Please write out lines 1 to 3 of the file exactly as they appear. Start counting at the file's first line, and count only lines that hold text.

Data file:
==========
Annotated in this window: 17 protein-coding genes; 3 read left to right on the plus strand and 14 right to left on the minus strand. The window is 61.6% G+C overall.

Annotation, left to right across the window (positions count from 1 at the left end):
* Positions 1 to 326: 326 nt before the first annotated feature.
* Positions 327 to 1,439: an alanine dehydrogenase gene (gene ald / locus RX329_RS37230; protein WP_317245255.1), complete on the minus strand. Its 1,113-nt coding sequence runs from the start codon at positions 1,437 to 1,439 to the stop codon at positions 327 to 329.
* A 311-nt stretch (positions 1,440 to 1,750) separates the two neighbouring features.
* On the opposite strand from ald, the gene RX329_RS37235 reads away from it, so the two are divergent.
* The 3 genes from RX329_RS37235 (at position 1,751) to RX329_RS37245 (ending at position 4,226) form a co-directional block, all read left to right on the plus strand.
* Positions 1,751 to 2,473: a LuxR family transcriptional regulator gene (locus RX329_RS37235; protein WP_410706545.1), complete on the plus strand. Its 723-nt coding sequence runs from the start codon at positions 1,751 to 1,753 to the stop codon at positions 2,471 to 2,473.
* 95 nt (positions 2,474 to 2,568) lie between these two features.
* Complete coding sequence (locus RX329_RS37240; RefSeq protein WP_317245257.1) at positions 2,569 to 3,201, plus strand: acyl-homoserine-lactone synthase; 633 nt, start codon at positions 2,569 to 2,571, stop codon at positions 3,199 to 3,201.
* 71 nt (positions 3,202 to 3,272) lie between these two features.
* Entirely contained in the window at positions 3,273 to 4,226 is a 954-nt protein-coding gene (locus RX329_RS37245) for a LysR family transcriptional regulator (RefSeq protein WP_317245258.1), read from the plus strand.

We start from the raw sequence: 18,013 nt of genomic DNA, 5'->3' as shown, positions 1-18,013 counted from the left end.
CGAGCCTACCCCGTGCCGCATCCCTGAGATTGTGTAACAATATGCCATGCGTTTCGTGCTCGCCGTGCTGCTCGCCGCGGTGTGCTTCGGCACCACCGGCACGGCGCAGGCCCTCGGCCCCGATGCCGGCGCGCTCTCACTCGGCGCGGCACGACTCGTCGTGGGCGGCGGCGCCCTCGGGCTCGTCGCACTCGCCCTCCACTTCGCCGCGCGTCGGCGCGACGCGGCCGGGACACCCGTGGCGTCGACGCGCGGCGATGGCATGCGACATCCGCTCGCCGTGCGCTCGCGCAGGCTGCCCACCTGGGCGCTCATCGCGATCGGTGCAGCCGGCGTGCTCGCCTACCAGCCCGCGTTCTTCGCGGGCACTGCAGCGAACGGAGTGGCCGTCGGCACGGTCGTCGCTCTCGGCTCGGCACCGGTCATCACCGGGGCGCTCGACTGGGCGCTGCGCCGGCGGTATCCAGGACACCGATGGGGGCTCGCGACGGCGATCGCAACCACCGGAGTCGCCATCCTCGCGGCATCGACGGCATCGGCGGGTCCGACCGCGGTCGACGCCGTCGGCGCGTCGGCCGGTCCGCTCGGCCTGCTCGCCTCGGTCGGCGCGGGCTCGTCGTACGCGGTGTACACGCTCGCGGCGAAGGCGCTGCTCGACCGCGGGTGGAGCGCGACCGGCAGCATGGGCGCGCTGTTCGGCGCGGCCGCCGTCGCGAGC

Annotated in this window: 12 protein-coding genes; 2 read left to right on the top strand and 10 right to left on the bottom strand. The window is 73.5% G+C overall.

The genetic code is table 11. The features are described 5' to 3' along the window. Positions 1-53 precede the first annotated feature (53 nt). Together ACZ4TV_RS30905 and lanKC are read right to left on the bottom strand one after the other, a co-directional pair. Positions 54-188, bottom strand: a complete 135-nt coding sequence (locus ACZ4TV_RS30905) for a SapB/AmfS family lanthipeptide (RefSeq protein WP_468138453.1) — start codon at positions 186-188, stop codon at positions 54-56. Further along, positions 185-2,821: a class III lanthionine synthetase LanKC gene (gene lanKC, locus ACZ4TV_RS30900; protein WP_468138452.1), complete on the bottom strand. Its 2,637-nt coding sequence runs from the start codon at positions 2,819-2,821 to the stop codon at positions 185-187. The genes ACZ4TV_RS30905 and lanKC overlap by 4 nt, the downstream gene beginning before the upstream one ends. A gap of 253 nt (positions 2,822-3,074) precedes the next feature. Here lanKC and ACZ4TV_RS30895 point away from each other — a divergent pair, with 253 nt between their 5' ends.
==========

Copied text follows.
Annotated in this window: 17 protein-coding genes; 3 read left to right on the plus strand and 14 right to left on the minus strand. The window is 61.6% G+C overall.

Annotation, left to right across the window (positions count from 1 at the left end):
* Positions 1 to 326: 326 nt before the first annotated feature.